Last night, I did something unusual. Except that it didn't used to be unusual. It used to be a very common, almost daily experience.
I walked into a theater. And I auditioned. For a play. With an accent!
And I auditioned at a theater that once was like a second home. A theater where I did ten plays, three children's' plays, taught classes, worked in the box office, house managed... heck if you name it, I did it. And I loved it. I loved this theater. But that was a long time ago. Three cities, one graduate school, and two kids ago. In other words, a lifetime (or two).
As I walked back into the theater, I saw all the current actors of the time. The young girls hugging all their compatriots. The young men slapping each other on the back. And I realized the meaning of the phrase, "You can't go home again".
It's not that I wasn't welcomed. The few that still knew me were gracious. It's just that life moves on. I think that sometimes when we leave someone or something, we expect it to remain the same and in a constant state of anticipation of our return. But that's not what happens. And last night, I walked right smack into that reality.
So I had to meet this audition where I am today and meet this theater where it is today. And the theater is in a great place. It has grown immensely since I left. But have I? It's not an easy question to answer.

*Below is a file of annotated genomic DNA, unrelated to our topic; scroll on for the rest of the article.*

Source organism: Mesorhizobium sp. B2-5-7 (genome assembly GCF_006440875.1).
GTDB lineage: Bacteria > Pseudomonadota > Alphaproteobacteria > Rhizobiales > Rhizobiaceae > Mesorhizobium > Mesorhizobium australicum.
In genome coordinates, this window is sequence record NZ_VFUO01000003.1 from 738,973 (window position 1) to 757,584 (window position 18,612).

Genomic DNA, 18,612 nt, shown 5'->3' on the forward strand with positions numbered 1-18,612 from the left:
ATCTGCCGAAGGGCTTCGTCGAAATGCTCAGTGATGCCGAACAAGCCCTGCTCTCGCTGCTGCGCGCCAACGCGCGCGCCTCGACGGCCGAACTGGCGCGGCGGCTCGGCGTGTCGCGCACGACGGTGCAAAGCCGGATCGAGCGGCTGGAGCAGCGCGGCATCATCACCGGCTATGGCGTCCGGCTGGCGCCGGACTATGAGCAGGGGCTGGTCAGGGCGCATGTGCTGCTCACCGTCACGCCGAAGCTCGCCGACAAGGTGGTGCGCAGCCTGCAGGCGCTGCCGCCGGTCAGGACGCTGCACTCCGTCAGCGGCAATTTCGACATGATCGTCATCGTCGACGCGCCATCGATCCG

Here's what I am feeling. I have grown as a woman. And it is from this personage that I draw my art. And I have shared my art through my teaching. So the well is still deep. But my skills are rusty. It's as if the well has a very rusty crank. It's bringing the water up but it's a lot slower than it used to be. So that's something to work on. And in 2010, I am committing to getting the old tool kit out and start rubbing off some of that rust.
Can't say what will come of the audition. Can't say what part this (or any theater) will play in my life today or in the future. But I'm ready to re-join the rodeo and last night I got back on the horse. My legs might be a little chapped but I can still ride. And for now, that almost as good as winning grand prize.